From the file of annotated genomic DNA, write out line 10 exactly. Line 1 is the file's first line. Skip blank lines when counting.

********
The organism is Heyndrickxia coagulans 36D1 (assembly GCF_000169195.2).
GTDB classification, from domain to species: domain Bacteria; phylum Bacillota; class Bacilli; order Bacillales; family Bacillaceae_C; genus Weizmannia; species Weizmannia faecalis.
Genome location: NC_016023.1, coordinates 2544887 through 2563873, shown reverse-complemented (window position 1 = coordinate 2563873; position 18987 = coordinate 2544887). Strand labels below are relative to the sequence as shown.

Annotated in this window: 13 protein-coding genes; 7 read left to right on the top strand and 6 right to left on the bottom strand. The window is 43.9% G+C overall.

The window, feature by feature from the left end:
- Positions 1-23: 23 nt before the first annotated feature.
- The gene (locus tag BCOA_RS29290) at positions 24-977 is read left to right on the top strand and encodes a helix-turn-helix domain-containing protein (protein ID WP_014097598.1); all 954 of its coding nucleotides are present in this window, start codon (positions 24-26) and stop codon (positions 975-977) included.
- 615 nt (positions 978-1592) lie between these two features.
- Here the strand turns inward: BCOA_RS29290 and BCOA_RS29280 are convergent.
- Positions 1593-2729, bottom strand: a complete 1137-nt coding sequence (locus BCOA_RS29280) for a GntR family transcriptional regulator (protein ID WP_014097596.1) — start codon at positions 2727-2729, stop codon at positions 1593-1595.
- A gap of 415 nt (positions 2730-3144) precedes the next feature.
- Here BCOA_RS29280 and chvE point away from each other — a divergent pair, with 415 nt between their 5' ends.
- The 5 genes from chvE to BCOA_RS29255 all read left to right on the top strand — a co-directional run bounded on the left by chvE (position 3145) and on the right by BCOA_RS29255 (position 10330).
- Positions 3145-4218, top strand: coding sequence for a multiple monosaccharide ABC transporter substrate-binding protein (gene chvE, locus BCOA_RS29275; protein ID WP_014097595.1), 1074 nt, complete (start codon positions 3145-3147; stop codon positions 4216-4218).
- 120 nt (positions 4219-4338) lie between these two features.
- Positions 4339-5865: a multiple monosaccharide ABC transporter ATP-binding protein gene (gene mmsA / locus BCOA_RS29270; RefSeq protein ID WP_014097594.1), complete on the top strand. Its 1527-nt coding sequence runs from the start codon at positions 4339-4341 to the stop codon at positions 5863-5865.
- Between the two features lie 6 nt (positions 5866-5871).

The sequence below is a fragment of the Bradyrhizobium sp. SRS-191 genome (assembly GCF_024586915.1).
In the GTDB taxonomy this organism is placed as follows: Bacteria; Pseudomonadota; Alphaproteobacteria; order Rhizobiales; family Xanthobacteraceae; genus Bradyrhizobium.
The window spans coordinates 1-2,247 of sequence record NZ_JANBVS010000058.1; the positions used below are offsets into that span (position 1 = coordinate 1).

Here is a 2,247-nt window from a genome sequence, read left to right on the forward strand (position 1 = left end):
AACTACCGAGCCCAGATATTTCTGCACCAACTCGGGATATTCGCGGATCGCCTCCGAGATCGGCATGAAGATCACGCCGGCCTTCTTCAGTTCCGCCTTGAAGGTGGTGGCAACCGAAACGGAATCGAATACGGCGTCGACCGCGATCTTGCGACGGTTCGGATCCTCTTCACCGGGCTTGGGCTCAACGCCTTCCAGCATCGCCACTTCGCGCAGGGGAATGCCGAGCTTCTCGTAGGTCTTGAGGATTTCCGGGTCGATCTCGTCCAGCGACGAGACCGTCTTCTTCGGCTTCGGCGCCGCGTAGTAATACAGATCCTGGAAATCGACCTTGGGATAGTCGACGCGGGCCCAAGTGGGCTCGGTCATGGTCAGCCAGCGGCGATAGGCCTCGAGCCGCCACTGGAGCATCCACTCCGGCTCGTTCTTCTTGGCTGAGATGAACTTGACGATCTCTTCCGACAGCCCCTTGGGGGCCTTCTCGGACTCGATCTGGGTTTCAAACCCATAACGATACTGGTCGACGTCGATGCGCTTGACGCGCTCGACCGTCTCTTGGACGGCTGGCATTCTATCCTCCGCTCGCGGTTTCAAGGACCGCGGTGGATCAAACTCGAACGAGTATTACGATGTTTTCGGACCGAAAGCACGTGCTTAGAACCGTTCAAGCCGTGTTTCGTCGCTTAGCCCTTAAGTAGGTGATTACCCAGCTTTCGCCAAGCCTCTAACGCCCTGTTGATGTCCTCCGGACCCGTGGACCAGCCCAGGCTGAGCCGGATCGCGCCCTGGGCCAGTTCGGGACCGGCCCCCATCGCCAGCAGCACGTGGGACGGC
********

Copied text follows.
- Positions 1593-2729, bottom strand: a complete 1137-nt coding sequence (locus BCOA_RS29280) for a GntR family transcriptional regulator (protein ID WP_014097596.1) — start codon at positions 2727-2729, stop codon at positions 1593-1595.